and Ian Millman
Last Updated: Jul 14, 2010 7:33 PM
Fantasy Football University – Class VI
In-Season Roster Management – Part I
Once you have drafted your team, those are the guys you are going to war with. However, you are going to try to improve your team each and every week. The easiest and most likely (as well as impactful) way to improve your team is through the waiver wire. Many leagues allow trading, and this is another of the truly strategic and fun aspects of fantasy football. We will cover both in this class.
Scouring the Waiver Wire
The Waiver Wire could be the most important thing in winning your league. We told you how to pick keepers. We told you how to rate the players. We told you how to draft the players. Now we are going to tell you how to maximize your roster. Your league will be won and lost on the waiver wire. Inevitably your players will get hurt. Also, players on the other guy's team will get hurt. Some of your players will get benched. Also, some of the other owner's players will get benched. Your job is to scoop up all the players that you can and stash them away for when you might need them. This will serve several purposes.
1. You will fill the holes that have been created on your roster.
2. You will block the other owner from filling the holes on his/her roster
3. You will build valuable depth to either allow you to play matchups with your firings players, or group a basket of players in a trade for another stud player.
All of these things are equally important. The first one is a no-brainer because you are always going to try and fill holes on your team. Many owners overlook the second purpose. They stay with their current team because they are lazy; they have no need for a fourth-string runner, or whatever their reason is. What they fail to do is block the other team from getting a player.
For example, when Colt WR Anthony Gonzalez went down in just week1 of last year many owners just stuck with their team and didn't try to pick him up.. Heck, it was early in the year and they were going to give their roster a chance. Instead of dropping their backup kicker and reeling in Pierre Garcon, they allowed the guy who drafted Gonzalez or guys who were weak at WR to get him. Those owners that passed missed a golden opportunity to get a solid #w type WR, but also they could have prevented that other owner from covering his butt. That would have been one less team to contend with.
My saying with waiver wires is that they are like the Wild West, you have the “Quick and the Dead”. Shoot first and look to grab guys, and ask questions later as you can drop them the next week for someone else. Often the best waiver wire picks of the entire season, are guys that emerge within the first few weeks. Go back and read that line again, then go pick up anyone you see coming out of nowhere the first few weeks of the year (think Miles Austin, Sidney Rice), and thank me at the end of the season.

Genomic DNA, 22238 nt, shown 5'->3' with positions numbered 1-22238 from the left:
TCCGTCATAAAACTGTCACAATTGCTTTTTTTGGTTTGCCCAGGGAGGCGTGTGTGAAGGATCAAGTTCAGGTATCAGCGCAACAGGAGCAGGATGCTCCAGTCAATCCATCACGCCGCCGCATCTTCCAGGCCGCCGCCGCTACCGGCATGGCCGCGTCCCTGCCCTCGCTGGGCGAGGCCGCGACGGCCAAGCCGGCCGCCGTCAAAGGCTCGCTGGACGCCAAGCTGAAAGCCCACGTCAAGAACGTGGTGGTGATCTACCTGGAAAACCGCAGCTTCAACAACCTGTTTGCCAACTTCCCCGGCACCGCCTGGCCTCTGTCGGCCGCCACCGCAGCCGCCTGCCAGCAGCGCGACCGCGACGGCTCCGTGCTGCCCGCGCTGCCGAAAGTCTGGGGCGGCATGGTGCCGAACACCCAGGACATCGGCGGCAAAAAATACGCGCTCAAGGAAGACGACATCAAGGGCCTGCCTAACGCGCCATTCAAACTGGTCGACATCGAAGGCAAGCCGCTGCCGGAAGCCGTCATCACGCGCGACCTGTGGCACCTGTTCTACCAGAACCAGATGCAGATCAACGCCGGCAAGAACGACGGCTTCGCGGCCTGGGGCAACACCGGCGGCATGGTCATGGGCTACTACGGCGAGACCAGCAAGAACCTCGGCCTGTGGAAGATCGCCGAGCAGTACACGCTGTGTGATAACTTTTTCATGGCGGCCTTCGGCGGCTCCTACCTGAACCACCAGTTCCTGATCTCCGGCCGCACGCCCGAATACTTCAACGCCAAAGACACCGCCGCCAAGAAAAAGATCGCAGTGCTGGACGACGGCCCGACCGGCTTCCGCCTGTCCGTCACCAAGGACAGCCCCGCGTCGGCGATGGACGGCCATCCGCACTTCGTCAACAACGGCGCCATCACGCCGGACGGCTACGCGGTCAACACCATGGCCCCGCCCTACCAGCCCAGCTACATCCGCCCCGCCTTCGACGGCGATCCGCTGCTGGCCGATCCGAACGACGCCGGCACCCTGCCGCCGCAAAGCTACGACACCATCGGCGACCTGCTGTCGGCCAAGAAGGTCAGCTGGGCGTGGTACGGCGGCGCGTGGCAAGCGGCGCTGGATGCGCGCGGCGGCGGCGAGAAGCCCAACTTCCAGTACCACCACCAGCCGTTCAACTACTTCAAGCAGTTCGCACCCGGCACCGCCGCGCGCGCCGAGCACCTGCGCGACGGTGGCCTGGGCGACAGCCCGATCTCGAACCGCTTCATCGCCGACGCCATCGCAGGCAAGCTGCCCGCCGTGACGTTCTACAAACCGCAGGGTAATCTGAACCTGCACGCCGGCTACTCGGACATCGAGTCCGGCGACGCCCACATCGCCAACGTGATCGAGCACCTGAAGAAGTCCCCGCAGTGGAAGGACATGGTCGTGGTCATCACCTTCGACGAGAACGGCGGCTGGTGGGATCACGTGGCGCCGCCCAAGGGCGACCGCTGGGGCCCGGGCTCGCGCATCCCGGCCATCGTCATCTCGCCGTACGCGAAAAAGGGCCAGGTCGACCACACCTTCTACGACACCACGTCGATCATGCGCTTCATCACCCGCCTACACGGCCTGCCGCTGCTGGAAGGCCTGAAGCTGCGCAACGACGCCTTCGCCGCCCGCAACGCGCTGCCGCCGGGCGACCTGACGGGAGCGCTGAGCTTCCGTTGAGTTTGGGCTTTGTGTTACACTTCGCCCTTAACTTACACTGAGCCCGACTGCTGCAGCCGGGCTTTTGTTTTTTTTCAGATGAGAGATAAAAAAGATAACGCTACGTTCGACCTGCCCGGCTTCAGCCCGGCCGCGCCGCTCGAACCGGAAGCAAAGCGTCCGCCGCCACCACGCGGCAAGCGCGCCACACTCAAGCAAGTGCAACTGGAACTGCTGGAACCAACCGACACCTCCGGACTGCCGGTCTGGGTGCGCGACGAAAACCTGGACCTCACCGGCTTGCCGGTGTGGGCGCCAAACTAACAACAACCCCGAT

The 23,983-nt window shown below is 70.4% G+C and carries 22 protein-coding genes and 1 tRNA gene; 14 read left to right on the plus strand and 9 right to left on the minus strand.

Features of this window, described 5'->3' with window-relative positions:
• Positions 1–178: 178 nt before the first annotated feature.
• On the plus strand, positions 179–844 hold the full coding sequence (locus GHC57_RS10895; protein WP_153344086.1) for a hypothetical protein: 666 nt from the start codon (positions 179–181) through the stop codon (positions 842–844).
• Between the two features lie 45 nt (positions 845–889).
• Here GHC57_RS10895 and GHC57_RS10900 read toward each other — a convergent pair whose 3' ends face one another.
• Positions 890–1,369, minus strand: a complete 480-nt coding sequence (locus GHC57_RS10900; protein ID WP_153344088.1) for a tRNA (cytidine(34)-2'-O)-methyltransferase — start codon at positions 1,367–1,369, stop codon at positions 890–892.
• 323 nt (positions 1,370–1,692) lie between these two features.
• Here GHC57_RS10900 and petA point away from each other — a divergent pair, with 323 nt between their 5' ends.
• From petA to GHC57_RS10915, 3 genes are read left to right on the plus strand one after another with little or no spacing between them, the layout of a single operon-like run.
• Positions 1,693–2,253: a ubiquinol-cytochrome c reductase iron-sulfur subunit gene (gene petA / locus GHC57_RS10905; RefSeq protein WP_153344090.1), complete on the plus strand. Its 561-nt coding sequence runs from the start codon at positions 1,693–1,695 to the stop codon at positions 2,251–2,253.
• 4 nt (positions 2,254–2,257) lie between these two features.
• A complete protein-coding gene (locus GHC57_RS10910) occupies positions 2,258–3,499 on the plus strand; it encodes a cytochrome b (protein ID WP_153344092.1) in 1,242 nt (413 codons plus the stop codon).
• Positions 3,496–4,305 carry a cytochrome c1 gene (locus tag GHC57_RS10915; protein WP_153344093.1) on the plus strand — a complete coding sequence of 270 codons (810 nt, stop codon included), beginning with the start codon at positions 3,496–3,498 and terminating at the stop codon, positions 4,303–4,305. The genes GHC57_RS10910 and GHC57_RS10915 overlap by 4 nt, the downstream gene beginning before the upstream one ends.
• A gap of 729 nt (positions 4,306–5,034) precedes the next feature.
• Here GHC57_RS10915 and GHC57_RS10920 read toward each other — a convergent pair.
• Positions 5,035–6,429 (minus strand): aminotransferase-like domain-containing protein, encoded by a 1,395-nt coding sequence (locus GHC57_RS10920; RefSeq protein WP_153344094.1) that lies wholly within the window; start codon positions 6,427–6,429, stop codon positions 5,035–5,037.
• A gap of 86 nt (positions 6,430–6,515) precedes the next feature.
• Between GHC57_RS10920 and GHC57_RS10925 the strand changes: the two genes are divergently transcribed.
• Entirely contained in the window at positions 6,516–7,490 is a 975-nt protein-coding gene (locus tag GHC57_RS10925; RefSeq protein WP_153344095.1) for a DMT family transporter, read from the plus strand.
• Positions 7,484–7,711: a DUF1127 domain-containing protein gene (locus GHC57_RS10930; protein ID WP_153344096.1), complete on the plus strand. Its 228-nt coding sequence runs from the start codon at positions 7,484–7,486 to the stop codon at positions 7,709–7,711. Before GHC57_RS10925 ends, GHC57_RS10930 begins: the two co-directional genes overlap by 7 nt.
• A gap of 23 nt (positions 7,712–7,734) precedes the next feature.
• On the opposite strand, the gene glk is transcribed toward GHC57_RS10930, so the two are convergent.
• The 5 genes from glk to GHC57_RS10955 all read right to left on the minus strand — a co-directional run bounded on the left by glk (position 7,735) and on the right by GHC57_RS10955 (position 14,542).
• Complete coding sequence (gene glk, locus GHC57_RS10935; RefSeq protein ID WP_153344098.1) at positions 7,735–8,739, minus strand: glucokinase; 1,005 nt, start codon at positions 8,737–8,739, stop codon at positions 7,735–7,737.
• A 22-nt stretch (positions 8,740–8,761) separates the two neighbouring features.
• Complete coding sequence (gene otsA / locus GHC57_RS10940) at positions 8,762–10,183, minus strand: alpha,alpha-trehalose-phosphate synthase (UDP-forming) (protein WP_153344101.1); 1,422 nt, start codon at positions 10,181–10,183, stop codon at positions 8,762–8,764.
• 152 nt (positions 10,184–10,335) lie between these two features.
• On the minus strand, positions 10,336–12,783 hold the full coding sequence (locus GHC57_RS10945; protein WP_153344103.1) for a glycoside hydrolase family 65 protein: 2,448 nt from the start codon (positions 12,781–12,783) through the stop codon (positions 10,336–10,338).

What to Look For On Waiver Wire
News - The news services will give you the biggest clues as to what player might make a good waiver wire selection. Read the newspaper and surf the web for other news services. Look for injuries to players that might give another player an opportunity. You can also look for quotes from an owner or from a coach about a particular player. These are helpful because usually the coach will follow through on what he says. Either he will say that he wants to get a young player more involved or he will say that a particular player isn't working hard enough. If you watch out for this stuff you can have the next Chris Johnson on your team.
Box Scores - The box scores are one of the most overlooked sources of information. Every fantasy owner wants the news delivered right to his or her front door. At FFChamps we learned a long time ago that, if you want an edge, go out and get it yourself. We go to the box scores every Monday morning and look at who caught the passes and who ran the football. A lot of times a team will call one runner their starter and give it to another runner more times. This happens when there is a platoon situation like with the Bills and the Texans last year. If you watch the box scores you see who they start to give more carries to. With WR's this is more important because they don't get the publicity. By publicity I mean that they use the term “starter” more loosely than they do with the runners. If you see a WR catching more passes than the so-called starters, he might be worth a pick up. We believe TD's can prove to be a random event. If you watch the guy's with a lot of receptions, eventually the TD's will follow.
Our Receiving Targets tool also is a HUGE help, as a lot of times a QB or WR can be on the wrong page on a given day, but the amount a player is targeted can tell you a lot about his role. Look for guys getting a lot of targets, even if the stats aren't there yet. This player is involved in the game plan and that could continue.